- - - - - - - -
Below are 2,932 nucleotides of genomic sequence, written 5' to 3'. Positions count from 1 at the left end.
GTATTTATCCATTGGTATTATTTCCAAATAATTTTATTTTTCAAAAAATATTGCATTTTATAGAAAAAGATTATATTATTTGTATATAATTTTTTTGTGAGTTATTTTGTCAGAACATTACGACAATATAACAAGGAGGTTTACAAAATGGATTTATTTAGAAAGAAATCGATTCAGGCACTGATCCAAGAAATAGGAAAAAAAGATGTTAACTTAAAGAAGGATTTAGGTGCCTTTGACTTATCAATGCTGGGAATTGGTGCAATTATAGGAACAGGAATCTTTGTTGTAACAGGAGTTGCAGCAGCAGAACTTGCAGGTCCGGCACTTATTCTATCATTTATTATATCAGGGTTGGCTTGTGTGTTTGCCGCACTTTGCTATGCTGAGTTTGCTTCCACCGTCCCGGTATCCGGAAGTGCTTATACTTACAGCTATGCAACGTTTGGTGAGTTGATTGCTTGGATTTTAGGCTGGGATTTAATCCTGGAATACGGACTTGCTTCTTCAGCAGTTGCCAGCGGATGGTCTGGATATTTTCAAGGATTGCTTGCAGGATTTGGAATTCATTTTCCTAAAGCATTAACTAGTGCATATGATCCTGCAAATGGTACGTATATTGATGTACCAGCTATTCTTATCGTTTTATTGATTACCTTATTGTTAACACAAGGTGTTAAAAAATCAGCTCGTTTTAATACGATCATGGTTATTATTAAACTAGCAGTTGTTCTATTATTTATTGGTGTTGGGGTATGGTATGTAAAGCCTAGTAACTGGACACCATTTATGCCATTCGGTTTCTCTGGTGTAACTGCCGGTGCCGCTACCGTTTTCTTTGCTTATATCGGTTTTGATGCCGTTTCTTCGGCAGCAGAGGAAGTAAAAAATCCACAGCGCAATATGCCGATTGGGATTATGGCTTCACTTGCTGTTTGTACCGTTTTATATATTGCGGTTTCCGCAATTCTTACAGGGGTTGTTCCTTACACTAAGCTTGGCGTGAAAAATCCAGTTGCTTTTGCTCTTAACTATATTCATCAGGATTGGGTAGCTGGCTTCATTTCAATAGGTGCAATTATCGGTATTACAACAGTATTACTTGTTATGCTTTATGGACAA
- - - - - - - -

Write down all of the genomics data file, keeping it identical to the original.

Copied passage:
Below are 2,932 nucleotides of genomic sequence, written 5' to 3'. Positions count from 1 at the left end.
GTATTTATCCATTGGTATTATTTCCAAATAATTTTATTTTTCAAAAAATATTGCATTTTATAGAAAAAGATTATATTATTTGTATATAATTTTTTTGTGAGTTATTTTGTCAGAACATTACGACAATATAACAAGGAGGTTTACAAAATGGATTTATTTAGAAAGAAATCGATTCAGGCACTGATCCAAGAAATAGGAAAAAAAGATGTTAACTTAAAGAAGGATTTAGGTGCCTTTGACTTATCAATGCTGGGAATTGGTGCAATTATAGGAACAGGAATCTTTGTTGTAACAGGAGTTGCAGCAGCAGAACTTGCAGGTCCGGCACTTATTCTATCATTTATTATATCAGGGTTGGCTTGTGTGTTTGCCGCACTTTGCTATGCTGAGTTTGCTTCCACCGTCCCGGTATCCGGAAGTGCTTATACTTACAGCTATGCAACGTTTGGTGAGTTGATTGCTTGGATTTTAGGCTGGGATTTAATCCTGGAATACGGACTTGCTTCTTCAGCAGTTGCCAGCGGATGGTCTGGATATTTTCAAGGATTGCTTGCAGGATTTGGAATTCATTTTCCTAAAGCATTAACTAGTGCATATGATCCTGCAAATGGTACGTATATTGATGTACCAGCTATTCTTATCGTTTTATTGATTACCTTATTGTTAACACAAGGTGTTAAAAAATCAGCTCGTTTTAATACGATCATGGTTATTATTAAACTAGCAGTTGTTCTATTATTTATTGGTGTTGGGGTATGGTATGTAAAGCCTAGTAACTGGACACCATTTATGCCATTCGGTTTCTCTGGTGTAACTGCCGGTGCCGCTACCGTTTTCTTTGCTTATATCGGTTTTGATGCCGTTTCTTCGGCAGCAGAGGAAGTAAAAAATCCACAGCGCAATATGCCGATTGGGATTATGGCTTCACTTGCTGTTTGTACCGTTTTATATATTGCGGTTTCCGCAATTCTTACAGGGGTTGTTCCTTACACTAAGCTTGGCGTGAAAAATCCAGTTGCTTTTGCTCTTAACTATATTCATCAGGATTGGGTAGCTGGCTTCATTTCAATAGGTGCAATTATCGGTATTACAACAGTATTACTTGTTATGCTTTATGGACAA